The Adobe blogs have an interesting story on Renegade Animation and my old bosses who are using a new Adobe application called Character Animator.
Renegade Animation started out 25 years ago as a boutique commercial house specializing in 2D animation. Its two founders, Ashley Postlewaite and Darrell Van Citters met while working at Warner Bros. in the Looney Tunes commercial unit. Renegade Animation was an early adopter of digital tools to reduce costs and improve efficiency, and that still holds true today. Using many of the apps in Adobe Creative Cloud, the company created a paperless animation pipeline to support the production of animated episodic television, feature films, interactive games, and web and mobile content.
Recently Co-founder and Executive Producer Postlewaite, along with Production Manager Scott Lowe, and Animator and Storyboard Artist Scott Klass tried out another new technology. The team accepted an offer from Adobe to create some demo assets for Adobe Character Animator, a real-time animation tool that transforms static artwork into dynamic puppets.
Did you spend as much time watching television over the holidays as I did? If so, then you might have caught Nickelodeon’s first original animated TV movie, Albert. In the film, Bobby Moynihan (from “Saturday Night Live”) is the voice of a little Douglas fir tree named Albert who wants to become the Empire City tree.
Albert’s 3.1 million total viewers in Live+7 (which in TV ratings talk means the number of viewers within seven days of first showing) helped Nickelodeon finish 2016 as the number-one kid’s network for the year, according to numbers released last week.
Even if you were one of those millions of viewers, I bet you likely missed the story about how Dell Precision 5810 workstations helped them bring their first 45-minute movie to life, though.
“Using the Dell Precision with NVIDIA Quadro M6000 graphics cards has allowed us to stay competitive with overseas studios because we’re able to turn around results much faster and we’re able to keep a smaller team longer and be more efficient,” said Jason Meier, animation director at Nickelodeon, in the video below.
And if you missed it, or just want to hold on to that Christmas spirit and watch it again, the full Albert movie is available on Nick.com!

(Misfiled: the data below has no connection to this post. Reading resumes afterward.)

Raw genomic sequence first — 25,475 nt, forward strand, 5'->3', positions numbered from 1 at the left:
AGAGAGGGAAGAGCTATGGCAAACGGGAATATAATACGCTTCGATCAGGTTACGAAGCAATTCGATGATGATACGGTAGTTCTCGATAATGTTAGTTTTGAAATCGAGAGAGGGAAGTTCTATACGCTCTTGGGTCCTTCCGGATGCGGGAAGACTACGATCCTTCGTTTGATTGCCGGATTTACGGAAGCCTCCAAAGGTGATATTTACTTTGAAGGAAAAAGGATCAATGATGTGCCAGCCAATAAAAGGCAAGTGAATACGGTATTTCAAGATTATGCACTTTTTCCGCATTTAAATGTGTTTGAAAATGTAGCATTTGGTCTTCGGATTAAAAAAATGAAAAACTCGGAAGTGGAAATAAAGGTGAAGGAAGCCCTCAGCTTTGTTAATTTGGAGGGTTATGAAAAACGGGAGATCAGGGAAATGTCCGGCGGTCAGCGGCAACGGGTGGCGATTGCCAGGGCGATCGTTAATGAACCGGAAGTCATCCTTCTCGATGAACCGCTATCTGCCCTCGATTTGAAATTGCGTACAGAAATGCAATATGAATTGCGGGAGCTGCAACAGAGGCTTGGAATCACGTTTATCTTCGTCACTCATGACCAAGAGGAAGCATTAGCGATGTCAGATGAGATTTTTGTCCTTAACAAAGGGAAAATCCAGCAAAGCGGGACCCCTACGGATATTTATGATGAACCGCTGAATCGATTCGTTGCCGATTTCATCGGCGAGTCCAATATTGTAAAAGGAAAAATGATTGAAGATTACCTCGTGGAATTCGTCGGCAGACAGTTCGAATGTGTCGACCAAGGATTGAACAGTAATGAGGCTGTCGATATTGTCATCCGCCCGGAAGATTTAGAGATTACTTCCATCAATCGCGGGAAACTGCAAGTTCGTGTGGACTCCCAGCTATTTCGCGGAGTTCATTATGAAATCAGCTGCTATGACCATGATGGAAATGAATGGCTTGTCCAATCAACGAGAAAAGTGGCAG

This Saturday I’ll be once again broadcasting LIVE on the Adobe Twitch stream at http://www.twitch.tv/adobe animating with Adobe Animate CC(formally Adobe Flash) where I’ll be animating nonsense like this gif… I may even fix it to be better! Join us and see! That’s 12-3 pm PST only on Twitch!
Following Animate’s rebirth just a few months ago, Adobe’s latest update is actually attempting to include animators and artists, which a huge welcome change! The two biggest additions are allowing a layer to be transparent! I know that’s SO 1995 but at least they’re finally listening! Also a new inclusion is the Frame Picker which mimics Lipper and Keyframe Caddy but is now included in the Application itself. The one thing I’m hoping for in the next version is to have the Frame Picker set a keyframe when you select a drawing form it’s display. Also there is the new-ish Pattern Brushes, which is very similar to Illustrator’s brushes and while I personally have not found much use for them, they ARE an artists addition and you might find a need for them. Actually I take it back, I made wallpaper on a background once using them.
(graphic symbol thumbnails)
Visually preview and choose the first frame for a graphic symbol. In previous releases, you could not preview the frames without getting within the symbol. This feature enhances the user experience for animation workflows such as Lip Sync.
Paint a vector pattern along the path or stretch to its entire length. You can use the integrated global library within Animate to use Art and Pattern brushes. In addition to the default brush presets, you can import new Pattern Brushes to your Animate document using the CC Libraries. See them in action here.
If you’re a fan of Sketchbook Pro like I am you know it’s an amazing program. I would argue it’s the easiest program to use digitally out of the box bar none. No other program is intelligently designed enough to allow a 5-year-old to use it yet create broadcast or print quality work as well. You can draw, paint, and even animate with it and it is available on most platforms including OSX, Windows XP through Windows 10, and even your favorite Android tablet or iOs device as well! In short it’s an extremely versatile program all for $185! Not bad! They even have subscription for $4.99 a month which allows you to get the latest builds as they upgrade the software.
In short, pretty damn amazing if you ask me!
PLUS, it has a small footprint, which means it will work on old tablet PCs like the Motion Computing LE 1700 which you can get for a song these days on eBay and other places. Of course you can also use it with a Surface Pro or iPad Pro as well.
The latest version Sketchbook 8 has redesigned it’s brushes so you can really get some interesting details you can mix colors and blend them as well. Oil paint, watercolors, ink and chalk are some of the default choices but there are many others to choose from as well. Lately Sketchbook.com has been posting free custom brushes for download, and this week a buddy of mine was feature on the blog. Keith Cowan creates some truly amazing pieces of work and you owe it to yourself to check his work out.
Below is Keith‘s custom art brushes as well as other Sketchbook Brush download sets to get you started!
If you’re NOT familiar with Sketchbook Pro yet, below is a list of some of the things it can do right out of the box…